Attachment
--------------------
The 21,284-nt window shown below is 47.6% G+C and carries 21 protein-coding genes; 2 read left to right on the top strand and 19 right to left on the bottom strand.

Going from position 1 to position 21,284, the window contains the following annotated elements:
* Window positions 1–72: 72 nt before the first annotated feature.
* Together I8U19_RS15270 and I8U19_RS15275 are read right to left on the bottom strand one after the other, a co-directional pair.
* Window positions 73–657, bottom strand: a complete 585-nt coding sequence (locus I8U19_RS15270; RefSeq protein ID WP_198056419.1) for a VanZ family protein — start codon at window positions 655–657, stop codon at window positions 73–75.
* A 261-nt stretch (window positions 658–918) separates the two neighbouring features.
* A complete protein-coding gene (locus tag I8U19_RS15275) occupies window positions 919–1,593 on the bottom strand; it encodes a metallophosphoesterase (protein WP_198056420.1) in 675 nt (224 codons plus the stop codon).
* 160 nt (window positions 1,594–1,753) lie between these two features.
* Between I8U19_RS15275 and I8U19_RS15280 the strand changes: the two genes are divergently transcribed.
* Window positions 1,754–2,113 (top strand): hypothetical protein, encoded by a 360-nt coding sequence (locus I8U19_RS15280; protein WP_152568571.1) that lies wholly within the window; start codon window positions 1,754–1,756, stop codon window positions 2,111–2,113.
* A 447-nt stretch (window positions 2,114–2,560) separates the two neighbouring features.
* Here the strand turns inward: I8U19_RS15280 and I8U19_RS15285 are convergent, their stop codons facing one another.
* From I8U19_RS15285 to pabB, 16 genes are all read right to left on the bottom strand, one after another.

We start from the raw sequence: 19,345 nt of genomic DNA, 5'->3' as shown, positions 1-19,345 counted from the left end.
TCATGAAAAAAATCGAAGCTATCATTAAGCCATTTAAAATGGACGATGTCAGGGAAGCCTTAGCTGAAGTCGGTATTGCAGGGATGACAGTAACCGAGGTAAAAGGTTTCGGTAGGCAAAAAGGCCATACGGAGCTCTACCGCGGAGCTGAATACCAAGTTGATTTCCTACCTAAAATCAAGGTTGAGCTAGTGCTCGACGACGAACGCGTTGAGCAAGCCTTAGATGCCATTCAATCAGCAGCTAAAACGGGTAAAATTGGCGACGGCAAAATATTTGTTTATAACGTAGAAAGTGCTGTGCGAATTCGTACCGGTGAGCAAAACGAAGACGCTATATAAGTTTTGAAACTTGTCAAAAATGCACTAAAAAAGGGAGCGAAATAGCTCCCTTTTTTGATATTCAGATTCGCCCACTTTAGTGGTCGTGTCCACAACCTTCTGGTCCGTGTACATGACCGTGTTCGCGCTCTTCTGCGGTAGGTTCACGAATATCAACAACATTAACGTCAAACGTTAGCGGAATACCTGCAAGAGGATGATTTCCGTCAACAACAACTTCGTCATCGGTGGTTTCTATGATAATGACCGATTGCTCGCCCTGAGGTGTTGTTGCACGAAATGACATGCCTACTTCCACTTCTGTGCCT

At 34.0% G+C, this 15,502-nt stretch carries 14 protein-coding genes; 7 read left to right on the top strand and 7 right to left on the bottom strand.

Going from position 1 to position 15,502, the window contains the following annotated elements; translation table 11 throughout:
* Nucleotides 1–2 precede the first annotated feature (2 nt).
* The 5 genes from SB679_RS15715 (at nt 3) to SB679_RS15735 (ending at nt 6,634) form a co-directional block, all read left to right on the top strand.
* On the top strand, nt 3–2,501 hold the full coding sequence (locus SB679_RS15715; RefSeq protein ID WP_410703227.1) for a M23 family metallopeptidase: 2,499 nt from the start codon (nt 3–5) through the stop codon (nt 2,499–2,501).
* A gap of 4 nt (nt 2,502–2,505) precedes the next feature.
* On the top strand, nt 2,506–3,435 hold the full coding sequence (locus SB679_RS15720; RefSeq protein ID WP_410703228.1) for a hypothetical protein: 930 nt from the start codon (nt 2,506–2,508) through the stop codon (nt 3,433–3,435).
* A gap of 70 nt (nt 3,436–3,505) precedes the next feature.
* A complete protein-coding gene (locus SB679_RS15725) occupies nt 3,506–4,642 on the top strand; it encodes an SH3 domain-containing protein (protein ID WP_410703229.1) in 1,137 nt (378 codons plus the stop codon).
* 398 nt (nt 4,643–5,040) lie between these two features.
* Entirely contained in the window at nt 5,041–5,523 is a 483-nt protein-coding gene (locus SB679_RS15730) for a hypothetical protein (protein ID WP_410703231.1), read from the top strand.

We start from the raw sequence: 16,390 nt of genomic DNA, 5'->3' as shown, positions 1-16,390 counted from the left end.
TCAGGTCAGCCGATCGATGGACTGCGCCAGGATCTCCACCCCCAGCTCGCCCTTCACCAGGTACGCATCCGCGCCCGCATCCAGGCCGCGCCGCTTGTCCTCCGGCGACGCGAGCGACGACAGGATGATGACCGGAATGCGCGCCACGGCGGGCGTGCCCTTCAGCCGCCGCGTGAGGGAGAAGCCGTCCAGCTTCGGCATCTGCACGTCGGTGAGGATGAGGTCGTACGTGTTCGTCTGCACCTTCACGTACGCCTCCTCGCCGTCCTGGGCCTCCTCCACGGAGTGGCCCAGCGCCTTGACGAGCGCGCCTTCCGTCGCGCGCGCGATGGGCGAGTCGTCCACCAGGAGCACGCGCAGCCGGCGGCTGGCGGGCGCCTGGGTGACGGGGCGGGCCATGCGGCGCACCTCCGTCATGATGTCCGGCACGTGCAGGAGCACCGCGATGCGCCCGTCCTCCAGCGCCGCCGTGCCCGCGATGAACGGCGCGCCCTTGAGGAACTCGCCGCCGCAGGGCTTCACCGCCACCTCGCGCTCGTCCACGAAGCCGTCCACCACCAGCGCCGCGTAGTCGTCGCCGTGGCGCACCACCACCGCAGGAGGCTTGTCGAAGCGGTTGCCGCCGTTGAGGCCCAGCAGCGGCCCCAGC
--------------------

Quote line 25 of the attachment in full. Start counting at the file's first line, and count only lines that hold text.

* 398 nt (nt 4,643–5,040) lie between these two features.